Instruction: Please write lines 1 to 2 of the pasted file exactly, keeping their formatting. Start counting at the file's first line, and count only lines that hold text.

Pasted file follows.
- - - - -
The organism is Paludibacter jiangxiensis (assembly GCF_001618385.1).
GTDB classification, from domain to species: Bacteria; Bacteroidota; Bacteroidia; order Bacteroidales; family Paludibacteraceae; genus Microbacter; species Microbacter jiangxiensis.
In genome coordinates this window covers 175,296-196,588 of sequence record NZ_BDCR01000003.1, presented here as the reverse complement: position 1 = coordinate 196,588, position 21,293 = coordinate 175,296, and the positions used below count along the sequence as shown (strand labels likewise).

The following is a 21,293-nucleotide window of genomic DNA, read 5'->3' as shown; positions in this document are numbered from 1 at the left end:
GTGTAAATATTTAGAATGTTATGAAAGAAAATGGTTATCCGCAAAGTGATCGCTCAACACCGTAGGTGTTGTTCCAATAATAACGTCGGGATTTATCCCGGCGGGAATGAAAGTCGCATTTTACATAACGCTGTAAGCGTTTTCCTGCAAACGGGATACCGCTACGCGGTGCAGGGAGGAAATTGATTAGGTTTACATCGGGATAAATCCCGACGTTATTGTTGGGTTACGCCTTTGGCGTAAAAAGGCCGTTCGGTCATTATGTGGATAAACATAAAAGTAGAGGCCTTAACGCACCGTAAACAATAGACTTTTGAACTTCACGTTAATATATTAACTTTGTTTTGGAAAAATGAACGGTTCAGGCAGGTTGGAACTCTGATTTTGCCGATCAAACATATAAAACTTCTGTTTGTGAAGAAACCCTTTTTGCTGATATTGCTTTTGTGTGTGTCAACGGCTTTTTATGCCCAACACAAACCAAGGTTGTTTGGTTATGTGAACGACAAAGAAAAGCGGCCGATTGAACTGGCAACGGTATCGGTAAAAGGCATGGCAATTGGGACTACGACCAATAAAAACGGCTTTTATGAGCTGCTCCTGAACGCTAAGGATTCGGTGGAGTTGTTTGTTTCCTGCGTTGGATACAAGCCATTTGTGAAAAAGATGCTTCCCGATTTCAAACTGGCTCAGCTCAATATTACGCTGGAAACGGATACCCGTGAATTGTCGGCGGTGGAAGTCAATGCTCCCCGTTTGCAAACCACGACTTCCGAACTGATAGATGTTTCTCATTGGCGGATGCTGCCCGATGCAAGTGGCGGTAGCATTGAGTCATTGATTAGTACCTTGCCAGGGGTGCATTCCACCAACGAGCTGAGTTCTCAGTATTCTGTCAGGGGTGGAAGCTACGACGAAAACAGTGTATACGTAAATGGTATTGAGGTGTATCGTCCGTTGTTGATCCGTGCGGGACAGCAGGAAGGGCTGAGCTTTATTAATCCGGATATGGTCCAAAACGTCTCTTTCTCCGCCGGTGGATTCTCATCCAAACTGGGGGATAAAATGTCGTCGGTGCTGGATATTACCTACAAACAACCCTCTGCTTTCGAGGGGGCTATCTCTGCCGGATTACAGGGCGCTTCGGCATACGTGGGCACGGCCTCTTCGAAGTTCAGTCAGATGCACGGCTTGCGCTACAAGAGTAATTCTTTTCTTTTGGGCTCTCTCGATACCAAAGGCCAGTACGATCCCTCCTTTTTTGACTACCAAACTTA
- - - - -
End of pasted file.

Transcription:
The organism is Paludibacter jiangxiensis (assembly GCF_001618385.1).
GTDB classification, from domain to species: Bacteria; Bacteroidota; Bacteroidia; order Bacteroidales; family Paludibacteraceae; genus Microbacter; species Microbacter jiangxiensis.